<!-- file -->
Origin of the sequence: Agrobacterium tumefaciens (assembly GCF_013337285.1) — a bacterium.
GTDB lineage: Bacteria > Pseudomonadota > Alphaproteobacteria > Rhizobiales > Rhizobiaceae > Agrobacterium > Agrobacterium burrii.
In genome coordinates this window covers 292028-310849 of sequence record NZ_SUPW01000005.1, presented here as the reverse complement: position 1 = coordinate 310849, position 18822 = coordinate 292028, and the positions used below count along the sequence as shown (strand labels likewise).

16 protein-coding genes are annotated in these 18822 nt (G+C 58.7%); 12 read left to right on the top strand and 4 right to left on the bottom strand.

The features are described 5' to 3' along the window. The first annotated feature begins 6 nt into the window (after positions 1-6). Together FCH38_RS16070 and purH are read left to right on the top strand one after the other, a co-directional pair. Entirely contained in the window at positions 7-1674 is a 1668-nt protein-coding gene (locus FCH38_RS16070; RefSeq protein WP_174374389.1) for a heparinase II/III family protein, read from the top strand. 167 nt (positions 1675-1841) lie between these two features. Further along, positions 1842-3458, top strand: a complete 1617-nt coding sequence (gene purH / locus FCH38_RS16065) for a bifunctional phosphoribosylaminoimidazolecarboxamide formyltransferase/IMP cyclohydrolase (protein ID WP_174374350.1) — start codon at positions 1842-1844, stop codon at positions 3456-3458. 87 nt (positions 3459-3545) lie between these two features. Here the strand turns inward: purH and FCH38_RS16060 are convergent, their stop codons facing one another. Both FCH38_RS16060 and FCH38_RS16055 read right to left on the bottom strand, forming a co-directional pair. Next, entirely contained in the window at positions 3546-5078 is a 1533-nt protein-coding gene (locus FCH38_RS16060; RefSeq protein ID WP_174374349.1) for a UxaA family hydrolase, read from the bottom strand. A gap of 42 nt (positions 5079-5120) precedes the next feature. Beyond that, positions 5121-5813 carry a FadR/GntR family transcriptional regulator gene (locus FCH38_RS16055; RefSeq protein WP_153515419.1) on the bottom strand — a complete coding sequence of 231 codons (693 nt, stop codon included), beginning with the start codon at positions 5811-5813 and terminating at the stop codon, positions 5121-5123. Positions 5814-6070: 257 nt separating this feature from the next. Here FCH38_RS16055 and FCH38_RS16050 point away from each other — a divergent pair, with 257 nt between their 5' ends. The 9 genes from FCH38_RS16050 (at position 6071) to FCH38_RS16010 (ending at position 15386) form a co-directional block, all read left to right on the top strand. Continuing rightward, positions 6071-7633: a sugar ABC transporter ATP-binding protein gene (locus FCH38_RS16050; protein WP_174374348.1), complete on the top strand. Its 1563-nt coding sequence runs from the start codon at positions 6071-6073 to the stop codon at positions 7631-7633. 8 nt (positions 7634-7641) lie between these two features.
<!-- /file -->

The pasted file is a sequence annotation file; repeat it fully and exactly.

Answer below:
Origin of the sequence: Agrobacterium tumefaciens (assembly GCF_013337285.1) — a bacterium.
GTDB lineage: Bacteria > Pseudomonadota > Alphaproteobacteria > Rhizobiales > Rhizobiaceae > Agrobacterium > Agrobacterium burrii.
In genome coordinates this window covers 292028-310849 of sequence record NZ_SUPW01000005.1, presented here as the reverse complement: position 1 = coordinate 310849, position 18822 = coordinate 292028, and the positions used below count along the sequence as shown (strand labels likewise).

16 protein-coding genes are annotated in these 18822 nt (G+C 58.7%); 12 read left to right on the top strand and 4 right to left on the bottom strand.

The features are described 5' to 3' along the window. The first annotated feature begins 6 nt into the window (after positions 1-6). Together FCH38_RS16070 and purH are read left to right on the top strand one after the other, a co-directional pair. Entirely contained in the window at positions 7-1674 is a 1668-nt protein-coding gene (locus FCH38_RS16070; RefSeq protein WP_174374389.1) for a heparinase II/III family protein, read from the top strand. 167 nt (positions 1675-1841) lie between these two features. Further along, positions 1842-3458, top strand: a complete 1617-nt coding sequence (gene purH / locus FCH38_RS16065) for a bifunctional phosphoribosylaminoimidazolecarboxamide formyltransferase/IMP cyclohydrolase (protein ID WP_174374350.1) — start codon at positions 1842-1844, stop codon at positions 3456-3458. 87 nt (positions 3459-3545) lie between these two features. Here the strand turns inward: purH and FCH38_RS16060 are convergent, their stop codons facing one another. Both FCH38_RS16060 and FCH38_RS16055 read right to left on the bottom strand, forming a co-directional pair. Next, entirely contained in the window at positions 3546-5078 is a 1533-nt protein-coding gene (locus FCH38_RS16060; RefSeq protein ID WP_174374349.1) for a UxaA family hydrolase, read from the bottom strand. A gap of 42 nt (positions 5079-5120) precedes the next feature. Beyond that, positions 5121-5813 carry a FadR/GntR family transcriptional regulator gene (locus FCH38_RS16055; RefSeq protein WP_153515419.1) on the bottom strand — a complete coding sequence of 231 codons (693 nt, stop codon included), beginning with the start codon at positions 5811-5813 and terminating at the stop codon, positions 5121-5123. Positions 5814-6070: 257 nt separating this feature from the next. Here FCH38_RS16055 and FCH38_RS16050 point away from each other — a divergent pair, with 257 nt between their 5' ends. The 9 genes from FCH38_RS16050 (at position 6071) to FCH38_RS16010 (ending at position 15386) form a co-directional block, all read left to right on the top strand. Continuing rightward, positions 6071-7633: a sugar ABC transporter ATP-binding protein gene (locus FCH38_RS16050; protein WP_174374348.1), complete on the top strand. Its 1563-nt coding sequence runs from the start codon at positions 6071-6073 to the stop codon at positions 7631-7633. 8 nt (positions 7634-7641) lie between these two features.